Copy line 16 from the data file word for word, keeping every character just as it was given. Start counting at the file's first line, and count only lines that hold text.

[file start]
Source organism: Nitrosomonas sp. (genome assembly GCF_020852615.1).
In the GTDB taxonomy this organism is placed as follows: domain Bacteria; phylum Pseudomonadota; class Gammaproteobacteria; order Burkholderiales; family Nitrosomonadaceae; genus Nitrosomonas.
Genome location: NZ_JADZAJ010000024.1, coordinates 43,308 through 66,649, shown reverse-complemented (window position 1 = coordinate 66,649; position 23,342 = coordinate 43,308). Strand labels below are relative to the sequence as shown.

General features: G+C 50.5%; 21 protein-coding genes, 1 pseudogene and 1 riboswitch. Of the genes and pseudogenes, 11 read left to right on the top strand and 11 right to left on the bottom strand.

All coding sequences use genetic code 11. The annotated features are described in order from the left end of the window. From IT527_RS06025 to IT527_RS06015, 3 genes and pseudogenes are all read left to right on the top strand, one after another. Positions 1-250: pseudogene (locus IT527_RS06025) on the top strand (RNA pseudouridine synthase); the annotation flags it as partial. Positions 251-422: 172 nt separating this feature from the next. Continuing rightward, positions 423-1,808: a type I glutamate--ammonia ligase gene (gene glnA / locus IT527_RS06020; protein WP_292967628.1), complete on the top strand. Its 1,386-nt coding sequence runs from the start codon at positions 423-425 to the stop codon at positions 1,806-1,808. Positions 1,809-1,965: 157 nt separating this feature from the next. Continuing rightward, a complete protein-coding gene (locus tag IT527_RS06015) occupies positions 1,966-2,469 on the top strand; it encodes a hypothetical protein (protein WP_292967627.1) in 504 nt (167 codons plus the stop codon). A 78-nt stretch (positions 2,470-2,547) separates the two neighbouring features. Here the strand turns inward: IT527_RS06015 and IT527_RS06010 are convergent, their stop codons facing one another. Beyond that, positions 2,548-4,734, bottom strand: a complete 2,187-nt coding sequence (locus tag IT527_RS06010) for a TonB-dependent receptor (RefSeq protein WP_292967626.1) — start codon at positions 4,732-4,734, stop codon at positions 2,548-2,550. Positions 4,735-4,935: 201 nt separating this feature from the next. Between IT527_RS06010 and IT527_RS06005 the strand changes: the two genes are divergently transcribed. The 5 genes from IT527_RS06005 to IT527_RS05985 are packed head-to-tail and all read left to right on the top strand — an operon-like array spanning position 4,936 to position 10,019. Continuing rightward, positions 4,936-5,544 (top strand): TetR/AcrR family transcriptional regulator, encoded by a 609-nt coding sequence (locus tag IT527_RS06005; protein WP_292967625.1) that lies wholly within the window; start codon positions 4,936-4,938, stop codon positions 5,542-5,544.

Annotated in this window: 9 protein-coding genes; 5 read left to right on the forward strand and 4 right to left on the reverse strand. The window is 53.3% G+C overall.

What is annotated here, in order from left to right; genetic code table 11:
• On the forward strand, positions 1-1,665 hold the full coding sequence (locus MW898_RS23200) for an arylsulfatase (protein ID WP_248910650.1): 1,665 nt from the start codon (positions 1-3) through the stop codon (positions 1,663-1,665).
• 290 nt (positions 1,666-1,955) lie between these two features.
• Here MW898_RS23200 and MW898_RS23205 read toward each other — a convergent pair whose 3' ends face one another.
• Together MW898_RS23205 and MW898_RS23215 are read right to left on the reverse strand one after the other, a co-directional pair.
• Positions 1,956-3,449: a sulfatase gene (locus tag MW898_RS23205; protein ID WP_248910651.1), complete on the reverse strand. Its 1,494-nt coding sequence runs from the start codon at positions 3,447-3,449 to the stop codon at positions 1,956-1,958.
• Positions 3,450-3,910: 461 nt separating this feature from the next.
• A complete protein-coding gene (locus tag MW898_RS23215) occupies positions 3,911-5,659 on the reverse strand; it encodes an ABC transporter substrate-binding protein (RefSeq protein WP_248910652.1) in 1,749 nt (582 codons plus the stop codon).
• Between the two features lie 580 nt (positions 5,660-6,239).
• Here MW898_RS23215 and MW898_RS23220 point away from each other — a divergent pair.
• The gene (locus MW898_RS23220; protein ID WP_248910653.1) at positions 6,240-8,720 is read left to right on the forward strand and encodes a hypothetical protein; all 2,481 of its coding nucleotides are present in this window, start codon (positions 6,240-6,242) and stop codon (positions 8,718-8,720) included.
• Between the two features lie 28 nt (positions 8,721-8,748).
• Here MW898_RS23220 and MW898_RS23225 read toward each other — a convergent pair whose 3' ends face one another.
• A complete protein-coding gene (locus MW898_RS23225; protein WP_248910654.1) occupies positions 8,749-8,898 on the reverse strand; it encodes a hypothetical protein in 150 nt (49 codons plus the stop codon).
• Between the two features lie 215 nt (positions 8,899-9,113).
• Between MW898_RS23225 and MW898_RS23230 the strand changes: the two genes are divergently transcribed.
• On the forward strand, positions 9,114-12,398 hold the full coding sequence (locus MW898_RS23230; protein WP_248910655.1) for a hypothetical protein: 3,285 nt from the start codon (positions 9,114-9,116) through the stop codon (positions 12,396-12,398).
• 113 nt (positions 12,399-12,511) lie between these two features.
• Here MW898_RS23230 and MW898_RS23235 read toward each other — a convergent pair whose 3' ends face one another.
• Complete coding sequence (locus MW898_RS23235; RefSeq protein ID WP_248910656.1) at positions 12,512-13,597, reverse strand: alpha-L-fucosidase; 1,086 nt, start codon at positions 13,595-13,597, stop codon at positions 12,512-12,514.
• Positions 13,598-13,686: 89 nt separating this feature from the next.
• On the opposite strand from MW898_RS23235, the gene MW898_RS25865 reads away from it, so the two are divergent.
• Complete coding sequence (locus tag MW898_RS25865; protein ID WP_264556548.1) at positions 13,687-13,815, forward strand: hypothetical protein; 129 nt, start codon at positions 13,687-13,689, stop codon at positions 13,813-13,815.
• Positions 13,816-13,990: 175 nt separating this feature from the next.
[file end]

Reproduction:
• Here MW898_RS23215 and MW898_RS23220 point away from each other — a divergent pair.